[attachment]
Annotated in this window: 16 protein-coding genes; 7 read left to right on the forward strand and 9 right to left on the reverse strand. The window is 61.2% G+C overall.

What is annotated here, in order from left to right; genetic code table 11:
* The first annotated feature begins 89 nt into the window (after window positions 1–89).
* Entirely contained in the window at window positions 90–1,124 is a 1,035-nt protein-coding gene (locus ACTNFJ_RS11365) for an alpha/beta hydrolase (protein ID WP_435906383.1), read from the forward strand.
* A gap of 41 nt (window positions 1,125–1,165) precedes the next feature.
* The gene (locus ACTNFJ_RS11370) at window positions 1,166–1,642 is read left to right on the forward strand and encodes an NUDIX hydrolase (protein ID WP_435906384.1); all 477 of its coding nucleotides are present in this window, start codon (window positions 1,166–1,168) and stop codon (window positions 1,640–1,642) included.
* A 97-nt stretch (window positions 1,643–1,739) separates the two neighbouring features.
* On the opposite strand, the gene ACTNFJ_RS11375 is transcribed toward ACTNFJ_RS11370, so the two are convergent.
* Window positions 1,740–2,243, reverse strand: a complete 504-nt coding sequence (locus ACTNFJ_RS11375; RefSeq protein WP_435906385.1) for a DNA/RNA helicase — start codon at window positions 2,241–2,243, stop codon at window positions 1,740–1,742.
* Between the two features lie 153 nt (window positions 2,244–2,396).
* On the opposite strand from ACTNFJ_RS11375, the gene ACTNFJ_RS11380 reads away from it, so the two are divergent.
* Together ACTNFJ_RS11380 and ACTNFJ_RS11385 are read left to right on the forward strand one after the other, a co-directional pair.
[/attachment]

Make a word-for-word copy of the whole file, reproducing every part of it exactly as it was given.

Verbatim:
Annotated in this window: 16 protein-coding genes; 7 read left to right on the forward strand and 9 right to left on the reverse strand. The window is 61.2% G+C overall.

What is annotated here, in order from left to right; genetic code table 11:
* The first annotated feature begins 89 nt into the window (after window positions 1–89).
* Entirely contained in the window at window positions 90–1,124 is a 1,035-nt protein-coding gene (locus ACTNFJ_RS11365) for an alpha/beta hydrolase (protein ID WP_435906383.1), read from the forward strand.
* A gap of 41 nt (window positions 1,125–1,165) precedes the next feature.
* The gene (locus ACTNFJ_RS11370) at window positions 1,166–1,642 is read left to right on the forward strand and encodes an NUDIX hydrolase (protein ID WP_435906384.1); all 477 of its coding nucleotides are present in this window, start codon (window positions 1,166–1,168) and stop codon (window positions 1,640–1,642) included.
* A 97-nt stretch (window positions 1,643–1,739) separates the two neighbouring features.
* On the opposite strand, the gene ACTNFJ_RS11375 is transcribed toward ACTNFJ_RS11370, so the two are convergent.
* Window positions 1,740–2,243, reverse strand: a complete 504-nt coding sequence (locus ACTNFJ_RS11375; RefSeq protein WP_435906385.1) for a DNA/RNA helicase — start codon at window positions 2,241–2,243, stop codon at window positions 1,740–1,742.
* Between the two features lie 153 nt (window positions 2,244–2,396).
* On the opposite strand from ACTNFJ_RS11375, the gene ACTNFJ_RS11380 reads away from it, so the two are divergent.
* Together ACTNFJ_RS11380 and ACTNFJ_RS11385 are read left to right on the forward strand one after the other, a co-directional pair.